She says this is because most studies are biased by the fact that women who breastfeed are typically different from those who do not – in most developed countries they are richer and better educated – and having more resources and education is going to lead to better outcomes for children, which makes the causation of breastfeeding leading to these better outcomes trickier to prove.

Prof Oster points to one study in particular that controlled for the mother’s IQ, which showed that when there was a sibling who was breastfed and another one who was not there was almost zero difference in their IQ (0.02 points). This contrasts to the headline figure of an improved 4 per cent IQ difference between breastfed and formula-fed babies that other studies claim.

Less idealistic view needed

It has been well publicised that Ireland continues to rank among the lowest breastfeeding initiation rates in the EU – the WHO recommends exclusive breastfeeding for six months but hardly any Irish women achieve this (2.8 per cent).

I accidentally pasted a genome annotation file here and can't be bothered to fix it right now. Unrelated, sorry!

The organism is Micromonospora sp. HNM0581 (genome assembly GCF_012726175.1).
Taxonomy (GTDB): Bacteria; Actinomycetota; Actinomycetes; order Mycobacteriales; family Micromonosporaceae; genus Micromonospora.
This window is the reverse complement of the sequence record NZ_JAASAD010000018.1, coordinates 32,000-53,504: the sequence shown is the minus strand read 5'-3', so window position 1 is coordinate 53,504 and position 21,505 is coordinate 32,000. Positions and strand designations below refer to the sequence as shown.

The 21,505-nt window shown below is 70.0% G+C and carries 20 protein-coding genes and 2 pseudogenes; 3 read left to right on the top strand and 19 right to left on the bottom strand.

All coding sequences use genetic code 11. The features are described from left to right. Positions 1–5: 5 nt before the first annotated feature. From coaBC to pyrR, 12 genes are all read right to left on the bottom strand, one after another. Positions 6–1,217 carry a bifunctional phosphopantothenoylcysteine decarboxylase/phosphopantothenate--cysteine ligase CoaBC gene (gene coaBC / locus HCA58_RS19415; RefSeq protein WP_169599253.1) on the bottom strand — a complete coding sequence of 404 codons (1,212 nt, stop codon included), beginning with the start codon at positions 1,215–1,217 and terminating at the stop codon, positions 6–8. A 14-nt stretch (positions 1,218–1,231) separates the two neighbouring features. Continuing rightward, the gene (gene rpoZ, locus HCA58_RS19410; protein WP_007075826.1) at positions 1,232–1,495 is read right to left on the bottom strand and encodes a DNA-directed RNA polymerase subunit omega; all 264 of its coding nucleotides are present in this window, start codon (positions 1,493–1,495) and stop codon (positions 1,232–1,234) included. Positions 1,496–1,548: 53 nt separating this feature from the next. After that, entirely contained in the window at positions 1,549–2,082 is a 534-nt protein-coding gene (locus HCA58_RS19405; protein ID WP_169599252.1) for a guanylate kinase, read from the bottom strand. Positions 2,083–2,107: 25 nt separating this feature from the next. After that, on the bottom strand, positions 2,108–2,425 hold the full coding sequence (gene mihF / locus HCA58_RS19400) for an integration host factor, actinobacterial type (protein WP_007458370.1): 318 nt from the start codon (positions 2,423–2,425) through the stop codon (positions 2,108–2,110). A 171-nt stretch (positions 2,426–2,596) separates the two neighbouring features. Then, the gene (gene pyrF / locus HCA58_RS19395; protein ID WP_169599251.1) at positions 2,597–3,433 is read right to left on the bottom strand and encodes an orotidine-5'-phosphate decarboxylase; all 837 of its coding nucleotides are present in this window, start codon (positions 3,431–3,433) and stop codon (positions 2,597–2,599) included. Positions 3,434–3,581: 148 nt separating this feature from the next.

Breastfeeding was discouraged in the 1970s as it was thought formula-fed babies gained weight faster and although rates are climbing they are slow to improve. Only 56 percent of Irish women initiate breastfeeding at birth and over half have given up in the first two weeks.

The truth is that the idea of exclusive breastfeeding can be overwhelming and perhaps more women would push themselves to keep going if the narrative was opened up and they were told that if they do decide to introduce one daily bottle after a few weeks that this is not going to make much difference.

Sleep deprivation is tricky and makes it harder to function or be a good parent and if you are using a nightly bottle to give yourself some shut eye you really don’t need to feel guilty about it.